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We get asked a lot of questions about Varnish and this blog sets out to explain what it is, why we use it and the benefits for recruitment websites.
At Volcanic, we use Varnish to cache our servers to make sure all our websites continue to appear online. This means that if we conduct planned maintenance on our platform, for example, visitors to your site will experience no difference in the look or functionality of your website.
Varnish Cache is a web application accelerator also known as a caching HTTP reverse proxy. It is installed in front of a server that uses HTTP and is configured to cache the contents.
If a visitor visits a webpage, Varnish will receive the request and will gather all the information for that page from the server. It then makes a copy of that page and stores it in cache for up to two hours. If that same webpage should be requested again within the two hour timeframe, Varnish will deliver the same version again - the ‘copied’ cached response. This is instead of revisiting the server and recreating a new page every time it is requested.
Using Varnish speeds up delivery, so information flow becomes faster and more efficient. It also gives you a safety-net because changes don’t appear on a website for up to two hours. Most importantly, if a site should go down momentarily, the pages are still available in Varnish for up to two hours.
Yes. All visitors to the site and candidates who are logged in to their dashboard can use the site and search and apply for jobs as normal. This is a key benefit of Varnish.
Varnish is popular among high-profile, high-traffic websites, such as news sites and social media sites. All Volcanic websites use Varnish.
No, Varnish can’t be seen. In fact, it was originally named Varnish as it provides a gloss-over - you can think of it as a clear screen. This means that visitors to the site are ‘in front’ of the varnish and can’t see anything that goes on ‘behind’ in the back end or the CMS.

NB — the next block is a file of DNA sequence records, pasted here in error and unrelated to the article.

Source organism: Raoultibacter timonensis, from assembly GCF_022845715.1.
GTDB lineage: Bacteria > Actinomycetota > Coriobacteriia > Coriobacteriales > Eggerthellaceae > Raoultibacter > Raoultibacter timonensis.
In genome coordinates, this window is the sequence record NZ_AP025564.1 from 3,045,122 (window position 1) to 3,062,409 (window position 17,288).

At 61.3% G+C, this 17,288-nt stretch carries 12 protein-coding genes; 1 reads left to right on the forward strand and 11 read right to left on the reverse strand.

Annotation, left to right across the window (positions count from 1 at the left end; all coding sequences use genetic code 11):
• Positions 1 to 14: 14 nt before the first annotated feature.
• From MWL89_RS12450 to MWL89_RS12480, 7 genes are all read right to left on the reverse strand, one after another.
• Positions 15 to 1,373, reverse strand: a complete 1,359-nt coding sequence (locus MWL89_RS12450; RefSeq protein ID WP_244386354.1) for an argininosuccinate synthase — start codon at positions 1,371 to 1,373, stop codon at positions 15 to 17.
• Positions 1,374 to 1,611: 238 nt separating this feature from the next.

If you login to your site’s admin area, you’ll be ‘behind’ the varnish. This means that you can make changes to your site and save them. Any logged in user will see the changes, which will then appear on the site to visitors in anything up to two hours. This gives you a ‘cooling off period,’ in case you change your mind and want to change things again.
Any logged-in user will see all changes immediately. Logging out means you are viewing the site as a visitor and won’t see the changes for a couple of hours. So if your colleague isn’t logged in as a user, they will view the site as a visitor.
For example, you may change a blog image. Any logged-in user, will see this new image straightaway, but it will take up to a couple of hours to show on your website to visitors.
Yes - web performance is an essential part of the user experience. If you want to make sure users stay on your site and keep the Google search crawlers happy, make sure your pages load fast - because that’s taken into account by Google when calculating page rank.
Yes. The Google bots, as well as other search engines’ bots, crawl the cached version of a webpage.